The Power of Beauty In the Narrative Works of Anton Chekhov

Masterarbeit, 2013

76 Seiten


I. Introduction

II. Theory
1. What Is Beauty?
1.1. Ancient Ideas about Beauty
1.2. Standards of Beauty
1.3. Female Beauty in Russian Literature of the 19th Century
2. Why Is Beauty Important?
2.1. Appearance as Representation of the Inner Self
2.2. Beauty is Genetic
2.3. Beauty as a Sign of Health
3. What Is the Power of Beauty?
3.1. Basic Instincts
3.2. Beauty Is the Best Letter of Introduction and Can Overwhelm Class Distinction. (Aristotle)
3.3. Erotic Capital as the 4th Personal Asset
3.4. The Power of Beauty Is the Combination of Beauty and Brains, the Combination of Erotic and Cultural Capital My Classification of the Relationships between Men and Women Using the Theory of 4 Capitals
3.5. The Power of Beauty: Wife, Friend, Lover, Loser
3.6. The Power of Money: Husband, Friend/ Lover, Sponsor, Loser
4. Criticism of Beauty
4.1. Beauty Is Superficial
4.2. Feministic Failure
5. The Role of a Woman in 19th-Century Russian Society
5.1. Social Position of a Woman in the 19th Century
5.2. Women’s Culture
5.3. Women’s Education in 19th-Century Russia
6. The Classification of Women in Critical Writings on Chekhov’s Stories (Toby W. Clyman ,Carolina de Maegd-Soëp)
6.1. Female Types in Accordance to Deprivation
6.2. The Petty-Bourgeois Housewife/ Blue Stockings/ Frivolous Women

III. Analysis:
My Classification of Women in the Narrative Works of Anton Chekhov. The Power of Beauty
Ladies in the Narrative Works of Anton Chekhov
1. Beautiful Women/ Beauties
1.1. Erotic Capital
1.2. Cultural Capital
1.3. The Power of Beauty
1.4. Chekhov's Literary Techniques for Representing Beauties
1.5. Conclusions
2. Intellectual Women/ Intellectuals
2.1. Erotic Capital
2.2. Cultural Capital
2.3. The Power of Beauty
2.4. Chekhov's Literary Techniques for Representing Intellectuals
2.5. Comparison to the Beauties
2.6. Conclusions
Peasant Women in the Narrative Works of Anton Chekhov
3. Frivolous Women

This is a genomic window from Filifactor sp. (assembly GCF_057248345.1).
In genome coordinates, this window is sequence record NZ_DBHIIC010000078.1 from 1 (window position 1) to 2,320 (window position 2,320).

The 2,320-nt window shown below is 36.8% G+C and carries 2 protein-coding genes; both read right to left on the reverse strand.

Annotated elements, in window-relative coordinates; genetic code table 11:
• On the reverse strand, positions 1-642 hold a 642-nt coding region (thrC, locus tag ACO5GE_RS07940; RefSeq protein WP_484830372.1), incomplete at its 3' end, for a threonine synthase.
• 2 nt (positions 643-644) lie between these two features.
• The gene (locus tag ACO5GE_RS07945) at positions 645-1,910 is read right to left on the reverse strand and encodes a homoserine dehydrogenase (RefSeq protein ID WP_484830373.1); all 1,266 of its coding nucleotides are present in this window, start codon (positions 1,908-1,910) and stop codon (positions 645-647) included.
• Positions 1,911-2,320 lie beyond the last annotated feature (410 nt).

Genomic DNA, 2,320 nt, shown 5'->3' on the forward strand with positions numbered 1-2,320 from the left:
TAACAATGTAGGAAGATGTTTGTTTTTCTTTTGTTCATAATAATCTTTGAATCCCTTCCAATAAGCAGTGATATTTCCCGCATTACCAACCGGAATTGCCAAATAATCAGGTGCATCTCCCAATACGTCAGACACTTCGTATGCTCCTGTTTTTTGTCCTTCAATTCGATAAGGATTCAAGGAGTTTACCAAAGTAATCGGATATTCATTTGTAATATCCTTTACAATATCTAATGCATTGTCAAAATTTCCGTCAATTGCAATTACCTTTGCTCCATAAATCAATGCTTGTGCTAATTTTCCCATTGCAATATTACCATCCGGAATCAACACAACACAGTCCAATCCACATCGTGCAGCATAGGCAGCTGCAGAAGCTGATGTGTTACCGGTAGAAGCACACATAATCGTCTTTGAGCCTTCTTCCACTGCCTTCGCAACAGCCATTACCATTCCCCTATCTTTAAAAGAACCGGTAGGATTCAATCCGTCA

3.1. Erotic Capital
3.2. Cultural Capital
3.3. The Power of Beauty
3.4. Chekhov's Literary Techniques for Representing Frivolous Women
3.5. Comparison to the Beauties
3.6. Conclusions
4. Hardworking Women/ Hard Workers
4.1. Erotic Capital
4.2. Cultural Capital
4.3. The Power of Beauty
4.4. Chekhov's Literary Techniques for Representing Hardworking Women
4.5. Conclusions

IV. Conclusions

V. Bibliography

‘I am beauty, complete and alone. I speak only through the spirit of him who looks at me. In my absolute simplicity, all thought defeats itself since it loses its limits. All thoughts think together in me, confused, indistinct, identical, like the ripples on rivers as they enter the sea. For him who reflects me, I am the deeper character he assigns me.’

—Venus (the goddess of love and beauty)

I. Introduction

In 2011, Catherine Hakim, a Professor of Sociology from the London Business School, presented a theory about erotic capital being a fourth personal asset alongside economic, social and cultural capital. In her book, Hakim demonstrates the economic and personal advantages of being an attractive person. Professor of Law, Deborah Rhode, and Professor of Economics, Daniel Hamermesh, also published books entitled Beauty Bias and Beauty Pays in the same year; the books discuss the advantages and disadvantages of being beautiful or ugly. Since human beauty has been a critical and popular subject for centuries, and includes the issues of worshiping or denying beauty, the cult of ugliness or beauty and the importance or superficiality of beauty, I decided to investigate the theory of erotic capital in classic Russian literature, specifically the narrative works of Anton Chekhov. I have chosen 26 short stories with either a female title character or a woman protagonist.